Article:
In the meantime, the SyÁmopali NikÁya in the Western and Southern Provinces continued to address the issue of the education of monks. Paramadhammacetiya VihÁra set the revival of the traditional system of education in motion. Its alumni started the Vidyodaya Pirivena of Maligakanda in 1873 and Vidyalankara Pirivena of Peliyagoda in 1875. A model suitable for the purpose was thus found and the Pirivena system of education came into existence.

Resulting from the enthusiasm of such eminent British civil servants in Sri Lanka like Robert C. Childers and T. W. Rhys Davids, Buddhist literature and art as well as religion and philosophy became subjects of serious research and study in Western seats of higher learning. Sri Lanka remained the focus of Pali and Southern Buddhist Studies. The more the Western intelligentsia valued the Buddhist heritage, the greater the interest of the Western educated nationals of traditionally Buddhist countries to take pride in their culture became.

“Orientalism,” as this phenomenon is called in some scholarly circles, brought Buddhism and its culture to the attention of Western educated laity. This unintended consequence of colonialism remains by far the most important factor contributing to the modern renaissance of Buddhism in the world. But a more direct role was played by the public debates of the Sangha, which apprised the world of the challenges encountered by Buddhists in their own traditional homelands.

The Role of Sri Lanka in the Revival of Buddhism

The report of the great debate of Panadure in 1873 drew the attention of the pioneering Theosophists of USA, Colonel Henry Steel Olcott and Madame Helena Petrovna Blavatsky. They began to communicate with the leading scholar-monks of Sri Lanka and finally arrived in the Island in 1880 to cooperate with the Sangha to regain the lost stature of Buddhism. Olcott’s contribution was immense. He started the National Buddhist Education Project and set up prestigious English-medium high schools to be conducted by Buddhist organizations. His book, Buddhist Catechism, (Colombo 1881) received the approval of the Sangha of Sri Lanka and served as the first and the most influential publication in the propagation of Buddhism in the West. In fact, it is through this book and the poem The Light of Asia (London 1879) by Sir Edwin Arnold (a British journalist who had close connections with the scholar-monks of Sri Lanka) that most Westerners came to know of the Buddha and Buddhism.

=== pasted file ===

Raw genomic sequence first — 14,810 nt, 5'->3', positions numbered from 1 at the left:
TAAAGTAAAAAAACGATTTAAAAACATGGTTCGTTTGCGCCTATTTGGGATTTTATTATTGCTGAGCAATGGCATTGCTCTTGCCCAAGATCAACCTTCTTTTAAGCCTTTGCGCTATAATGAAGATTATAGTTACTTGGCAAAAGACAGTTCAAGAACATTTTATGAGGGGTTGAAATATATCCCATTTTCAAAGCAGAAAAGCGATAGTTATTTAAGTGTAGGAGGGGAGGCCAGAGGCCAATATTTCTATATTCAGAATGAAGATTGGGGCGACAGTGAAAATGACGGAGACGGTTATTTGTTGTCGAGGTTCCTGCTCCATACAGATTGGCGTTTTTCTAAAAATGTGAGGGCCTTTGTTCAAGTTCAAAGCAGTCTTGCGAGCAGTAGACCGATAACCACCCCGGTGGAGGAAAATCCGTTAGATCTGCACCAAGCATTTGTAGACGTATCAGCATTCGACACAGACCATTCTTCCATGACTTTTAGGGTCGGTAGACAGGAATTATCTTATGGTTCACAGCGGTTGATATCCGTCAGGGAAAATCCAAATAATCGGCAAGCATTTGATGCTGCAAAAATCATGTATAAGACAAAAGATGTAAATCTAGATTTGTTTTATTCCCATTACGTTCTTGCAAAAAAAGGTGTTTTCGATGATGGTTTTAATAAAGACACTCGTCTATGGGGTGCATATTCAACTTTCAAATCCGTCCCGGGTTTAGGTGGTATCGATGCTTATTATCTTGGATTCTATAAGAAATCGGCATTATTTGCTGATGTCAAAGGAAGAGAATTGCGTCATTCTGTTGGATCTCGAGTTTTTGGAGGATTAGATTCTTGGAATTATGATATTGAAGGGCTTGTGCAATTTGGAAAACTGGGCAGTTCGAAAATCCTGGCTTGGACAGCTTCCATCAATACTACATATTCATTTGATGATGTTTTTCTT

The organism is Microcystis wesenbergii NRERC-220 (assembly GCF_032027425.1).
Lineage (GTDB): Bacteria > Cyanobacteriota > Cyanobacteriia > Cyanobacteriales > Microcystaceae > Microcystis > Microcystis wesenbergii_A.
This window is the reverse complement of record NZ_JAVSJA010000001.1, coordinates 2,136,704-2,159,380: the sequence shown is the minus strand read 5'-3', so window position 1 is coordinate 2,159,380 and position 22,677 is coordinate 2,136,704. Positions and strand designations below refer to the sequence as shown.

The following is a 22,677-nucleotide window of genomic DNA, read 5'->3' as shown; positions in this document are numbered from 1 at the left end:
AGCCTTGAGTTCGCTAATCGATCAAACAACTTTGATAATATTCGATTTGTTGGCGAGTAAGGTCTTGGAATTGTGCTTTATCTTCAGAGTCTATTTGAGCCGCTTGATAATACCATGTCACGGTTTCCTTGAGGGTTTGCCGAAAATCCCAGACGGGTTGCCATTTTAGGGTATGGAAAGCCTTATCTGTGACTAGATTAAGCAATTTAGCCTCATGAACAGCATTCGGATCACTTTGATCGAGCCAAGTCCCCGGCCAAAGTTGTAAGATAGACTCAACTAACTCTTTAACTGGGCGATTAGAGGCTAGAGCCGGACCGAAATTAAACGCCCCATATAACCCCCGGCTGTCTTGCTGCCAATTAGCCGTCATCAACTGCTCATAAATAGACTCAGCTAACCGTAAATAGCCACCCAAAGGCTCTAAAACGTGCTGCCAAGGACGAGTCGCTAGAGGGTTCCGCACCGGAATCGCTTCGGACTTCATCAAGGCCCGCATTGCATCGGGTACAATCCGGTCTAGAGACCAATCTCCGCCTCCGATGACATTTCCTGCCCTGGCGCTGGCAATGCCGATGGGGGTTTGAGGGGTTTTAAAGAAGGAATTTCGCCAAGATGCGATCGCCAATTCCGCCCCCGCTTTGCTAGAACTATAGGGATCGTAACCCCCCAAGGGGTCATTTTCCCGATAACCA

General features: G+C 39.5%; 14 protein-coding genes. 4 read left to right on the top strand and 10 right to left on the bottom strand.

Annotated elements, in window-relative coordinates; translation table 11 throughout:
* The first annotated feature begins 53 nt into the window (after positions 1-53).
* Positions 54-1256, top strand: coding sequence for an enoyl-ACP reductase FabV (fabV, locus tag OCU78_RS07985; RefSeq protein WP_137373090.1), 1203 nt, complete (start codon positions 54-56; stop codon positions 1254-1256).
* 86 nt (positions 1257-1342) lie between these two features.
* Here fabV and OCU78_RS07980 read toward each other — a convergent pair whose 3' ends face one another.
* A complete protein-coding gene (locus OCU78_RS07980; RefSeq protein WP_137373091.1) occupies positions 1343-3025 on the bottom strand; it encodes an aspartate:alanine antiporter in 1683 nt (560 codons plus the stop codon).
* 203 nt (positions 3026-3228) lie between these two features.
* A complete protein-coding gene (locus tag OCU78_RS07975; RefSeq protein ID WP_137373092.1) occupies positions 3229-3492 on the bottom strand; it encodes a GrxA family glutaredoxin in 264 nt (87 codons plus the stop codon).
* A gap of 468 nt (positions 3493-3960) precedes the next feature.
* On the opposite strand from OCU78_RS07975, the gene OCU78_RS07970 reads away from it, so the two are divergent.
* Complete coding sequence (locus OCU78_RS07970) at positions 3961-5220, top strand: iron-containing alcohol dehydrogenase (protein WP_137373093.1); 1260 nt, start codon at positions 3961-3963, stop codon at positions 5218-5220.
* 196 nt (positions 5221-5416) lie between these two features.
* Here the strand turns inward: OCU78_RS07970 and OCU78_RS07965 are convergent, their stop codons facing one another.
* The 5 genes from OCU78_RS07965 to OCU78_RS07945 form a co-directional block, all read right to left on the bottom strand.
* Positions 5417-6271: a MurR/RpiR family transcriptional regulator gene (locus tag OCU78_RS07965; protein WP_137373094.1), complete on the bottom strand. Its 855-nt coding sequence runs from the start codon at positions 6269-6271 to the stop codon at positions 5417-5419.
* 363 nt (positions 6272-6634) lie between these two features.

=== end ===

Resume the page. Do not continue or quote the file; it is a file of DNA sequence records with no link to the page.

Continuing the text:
Olcott sought in 1891 to unite the Buddhists of the world by getting various traditions and schools to agree to a Common Platform of fourteen points on which all Buddhists could agree. He crisscrossed Asia and sparked movements of Buddhist regeneration especially in India, Japan, Thailand and Myanmar. The most outstanding of his achievements was that he successfully mentored two great national leaders of Sri Lanka who in turn carried on his religious and educational missions most creditably. They were Anagarika Dharmapala and Sir Don Baron Jayatilake.

Anagarika Dharmapala spearheaded the revival of Buddhism in Sri Lanka and abroad while Sir Don Baron Jayatilake’s mission was national and concentrated on crucial action in education and politics. They both were pioneers in the struggle for national freedom.